The President as Pastor

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Bush cutout.jpgIt was, I’m afraid, a classic example of Freudian denial when, back in 2007, the dean of Bob Jones University endorsed Mitt Romney as the GOP presidential nominee with the phrase, “we’re not electing a pastor–we’re electing a president.” The phrase, which became something of a commonplace among Romney’s backers on the religious right, pointed to the fact that during the presidency of George W. Bush evangelicals did indeed come to view the president as pastor-in-chief. Remember that scene in the 2006 documentary “Jesus Camp” where the children do spiritual warfare before a cardboard cutout of President Bush? By then evangelicals had become accustomed to referring to him as “our Christian president,” and the hope was that he would not be the last of his kind.

And that’s where the anti-Mormon rubber hits the road. It really does bother a lot of evangelicals that the occupant of the White House should manifest the spiritual potency of the office on behalf of a religion they consider beyond the pale. Not that they like thinking of themselves as bigots who need to have a white male evangelical in the nation’s bully pulpit. So in the year of Hillary, they eagerly embraced Sarah Palin. Setting their early sights on the dislodging our first black president, they warmed to Herman Cain. And now, with a Mormon poised to pluck the nomination for his own, they may be turning to a dyed-in-the-wool Roman Catholic: Rick Santorum.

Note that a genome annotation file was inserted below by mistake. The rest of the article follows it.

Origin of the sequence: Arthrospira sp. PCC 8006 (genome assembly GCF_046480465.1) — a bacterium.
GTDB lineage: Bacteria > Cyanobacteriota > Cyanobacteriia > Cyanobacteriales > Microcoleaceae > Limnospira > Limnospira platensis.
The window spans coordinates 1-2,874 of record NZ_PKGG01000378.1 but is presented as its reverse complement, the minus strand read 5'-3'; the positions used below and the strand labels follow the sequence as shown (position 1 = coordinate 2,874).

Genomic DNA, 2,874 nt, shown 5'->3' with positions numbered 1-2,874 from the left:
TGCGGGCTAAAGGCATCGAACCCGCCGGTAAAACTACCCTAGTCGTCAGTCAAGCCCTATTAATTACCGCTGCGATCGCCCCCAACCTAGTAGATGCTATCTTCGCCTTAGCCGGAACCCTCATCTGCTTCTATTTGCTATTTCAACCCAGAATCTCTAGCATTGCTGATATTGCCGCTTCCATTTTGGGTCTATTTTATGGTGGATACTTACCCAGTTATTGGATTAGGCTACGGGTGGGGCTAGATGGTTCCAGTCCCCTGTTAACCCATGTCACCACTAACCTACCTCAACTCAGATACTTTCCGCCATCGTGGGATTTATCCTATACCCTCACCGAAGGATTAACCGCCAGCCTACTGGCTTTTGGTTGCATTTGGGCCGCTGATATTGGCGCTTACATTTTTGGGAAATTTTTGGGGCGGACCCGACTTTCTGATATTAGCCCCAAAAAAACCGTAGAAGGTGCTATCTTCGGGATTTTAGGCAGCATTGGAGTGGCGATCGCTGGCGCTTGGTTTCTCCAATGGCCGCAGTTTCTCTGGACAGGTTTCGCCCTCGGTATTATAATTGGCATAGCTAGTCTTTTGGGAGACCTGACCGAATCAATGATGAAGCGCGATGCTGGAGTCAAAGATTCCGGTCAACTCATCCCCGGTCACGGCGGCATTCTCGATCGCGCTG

Whether Santorum can actually assemble enough evangelical support to give Romney a hard time down South remains to be seen. He’s got to come out of New Hampshire as a plausible number 2 and then needs to win South Carolina, if he’s to become the Mike Huckabee of 2012. Huckabee’s campaign, you’ll recall, did not “fizzle…beyond Iowa,” as Alex Altmann unaccountably wrote over at Swanpland yesterday. Winning primaries in Georgia, Alabama, Tennessee, Arkansas, and Louisiana does not count as fizzling. If Santorum can do something along those lines, he sets himself up very nicely to become Romney’s veep. (Nota bene: Santorum strongly endorsed Romney in 2008.) And thus to become an acceptable Lt. Pastor at the right hand of the LDS president.